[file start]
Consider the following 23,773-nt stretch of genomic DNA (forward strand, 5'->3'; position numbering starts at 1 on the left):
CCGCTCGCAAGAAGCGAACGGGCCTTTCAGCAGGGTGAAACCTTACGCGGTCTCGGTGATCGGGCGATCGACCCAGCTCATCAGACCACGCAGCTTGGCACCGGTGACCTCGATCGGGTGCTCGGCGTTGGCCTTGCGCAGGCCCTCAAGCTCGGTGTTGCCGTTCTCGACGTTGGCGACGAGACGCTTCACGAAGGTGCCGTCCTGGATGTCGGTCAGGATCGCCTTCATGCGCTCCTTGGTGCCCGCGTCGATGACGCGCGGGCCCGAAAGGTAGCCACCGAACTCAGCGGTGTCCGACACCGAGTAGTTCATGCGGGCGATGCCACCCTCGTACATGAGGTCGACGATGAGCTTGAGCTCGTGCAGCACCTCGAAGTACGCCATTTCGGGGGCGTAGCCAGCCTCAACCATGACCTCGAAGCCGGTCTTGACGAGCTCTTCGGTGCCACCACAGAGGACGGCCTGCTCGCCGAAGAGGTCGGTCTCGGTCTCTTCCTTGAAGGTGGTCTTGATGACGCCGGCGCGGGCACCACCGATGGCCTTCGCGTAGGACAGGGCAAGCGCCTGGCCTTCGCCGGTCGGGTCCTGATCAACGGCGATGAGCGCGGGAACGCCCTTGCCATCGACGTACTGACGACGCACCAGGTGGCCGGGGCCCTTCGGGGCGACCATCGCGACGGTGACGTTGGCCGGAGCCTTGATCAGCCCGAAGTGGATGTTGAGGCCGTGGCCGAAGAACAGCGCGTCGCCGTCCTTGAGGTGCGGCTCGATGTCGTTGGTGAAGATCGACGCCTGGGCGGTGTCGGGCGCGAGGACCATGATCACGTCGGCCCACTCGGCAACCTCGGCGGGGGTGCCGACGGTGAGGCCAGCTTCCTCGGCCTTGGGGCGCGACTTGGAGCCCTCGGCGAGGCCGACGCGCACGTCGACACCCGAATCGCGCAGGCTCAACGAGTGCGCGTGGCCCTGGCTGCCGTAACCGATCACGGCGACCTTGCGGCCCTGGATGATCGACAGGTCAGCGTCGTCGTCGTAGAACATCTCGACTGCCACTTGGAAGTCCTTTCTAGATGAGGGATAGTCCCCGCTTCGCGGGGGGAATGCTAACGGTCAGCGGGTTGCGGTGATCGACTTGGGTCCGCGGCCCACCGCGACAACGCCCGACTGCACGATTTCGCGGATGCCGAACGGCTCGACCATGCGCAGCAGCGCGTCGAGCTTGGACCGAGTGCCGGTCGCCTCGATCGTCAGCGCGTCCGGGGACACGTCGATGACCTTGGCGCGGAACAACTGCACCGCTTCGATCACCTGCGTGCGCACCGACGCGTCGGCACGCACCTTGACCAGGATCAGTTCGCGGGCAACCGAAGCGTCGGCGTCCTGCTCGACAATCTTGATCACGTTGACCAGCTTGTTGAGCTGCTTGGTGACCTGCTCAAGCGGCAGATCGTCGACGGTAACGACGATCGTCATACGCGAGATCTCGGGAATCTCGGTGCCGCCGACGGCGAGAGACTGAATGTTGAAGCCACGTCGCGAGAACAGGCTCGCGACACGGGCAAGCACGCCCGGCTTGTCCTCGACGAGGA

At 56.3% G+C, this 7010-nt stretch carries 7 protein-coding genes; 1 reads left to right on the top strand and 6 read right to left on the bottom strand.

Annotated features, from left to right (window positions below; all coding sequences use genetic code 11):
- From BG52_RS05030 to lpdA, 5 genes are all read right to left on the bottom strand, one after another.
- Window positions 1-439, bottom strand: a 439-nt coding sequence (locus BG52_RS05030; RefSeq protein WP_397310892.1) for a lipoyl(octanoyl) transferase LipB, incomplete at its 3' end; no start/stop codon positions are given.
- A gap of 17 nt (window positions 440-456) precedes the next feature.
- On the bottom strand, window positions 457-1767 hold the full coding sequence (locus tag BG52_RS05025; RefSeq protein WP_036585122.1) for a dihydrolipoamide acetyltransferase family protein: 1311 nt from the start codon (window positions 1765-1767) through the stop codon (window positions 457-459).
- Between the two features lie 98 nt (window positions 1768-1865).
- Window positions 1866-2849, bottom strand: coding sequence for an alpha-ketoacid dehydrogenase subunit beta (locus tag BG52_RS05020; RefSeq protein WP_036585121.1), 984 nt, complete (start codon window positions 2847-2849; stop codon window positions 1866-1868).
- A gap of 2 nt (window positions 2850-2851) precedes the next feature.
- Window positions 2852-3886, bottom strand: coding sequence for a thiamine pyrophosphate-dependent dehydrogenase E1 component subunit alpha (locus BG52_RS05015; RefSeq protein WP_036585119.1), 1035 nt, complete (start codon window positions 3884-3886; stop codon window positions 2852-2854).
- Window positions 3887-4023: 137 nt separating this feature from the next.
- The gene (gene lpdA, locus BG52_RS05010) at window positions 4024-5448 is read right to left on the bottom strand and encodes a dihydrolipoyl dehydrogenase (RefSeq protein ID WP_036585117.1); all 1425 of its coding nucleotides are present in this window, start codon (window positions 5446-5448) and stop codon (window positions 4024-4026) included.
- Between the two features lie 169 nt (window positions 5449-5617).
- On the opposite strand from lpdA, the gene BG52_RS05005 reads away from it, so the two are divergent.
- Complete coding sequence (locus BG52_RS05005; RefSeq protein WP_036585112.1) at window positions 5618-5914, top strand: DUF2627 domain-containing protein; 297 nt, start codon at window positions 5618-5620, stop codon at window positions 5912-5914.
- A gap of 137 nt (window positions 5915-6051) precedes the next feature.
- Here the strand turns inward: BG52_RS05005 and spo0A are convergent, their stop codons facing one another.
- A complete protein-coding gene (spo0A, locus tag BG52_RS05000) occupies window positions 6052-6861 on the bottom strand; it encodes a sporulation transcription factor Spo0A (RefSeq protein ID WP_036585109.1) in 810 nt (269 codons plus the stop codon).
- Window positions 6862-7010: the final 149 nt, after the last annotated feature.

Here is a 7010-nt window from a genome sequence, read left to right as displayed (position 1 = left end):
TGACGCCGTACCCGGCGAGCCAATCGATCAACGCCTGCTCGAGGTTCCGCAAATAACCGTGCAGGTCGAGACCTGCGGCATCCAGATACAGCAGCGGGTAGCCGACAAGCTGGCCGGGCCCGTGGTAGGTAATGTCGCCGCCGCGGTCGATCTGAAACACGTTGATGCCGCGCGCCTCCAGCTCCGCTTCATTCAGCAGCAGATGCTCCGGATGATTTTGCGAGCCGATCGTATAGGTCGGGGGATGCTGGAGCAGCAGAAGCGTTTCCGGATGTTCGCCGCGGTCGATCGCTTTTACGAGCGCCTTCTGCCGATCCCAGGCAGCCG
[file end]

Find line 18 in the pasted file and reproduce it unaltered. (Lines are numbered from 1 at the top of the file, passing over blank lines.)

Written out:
- A gap of 137 nt (window positions 5915-6051) precedes the next feature.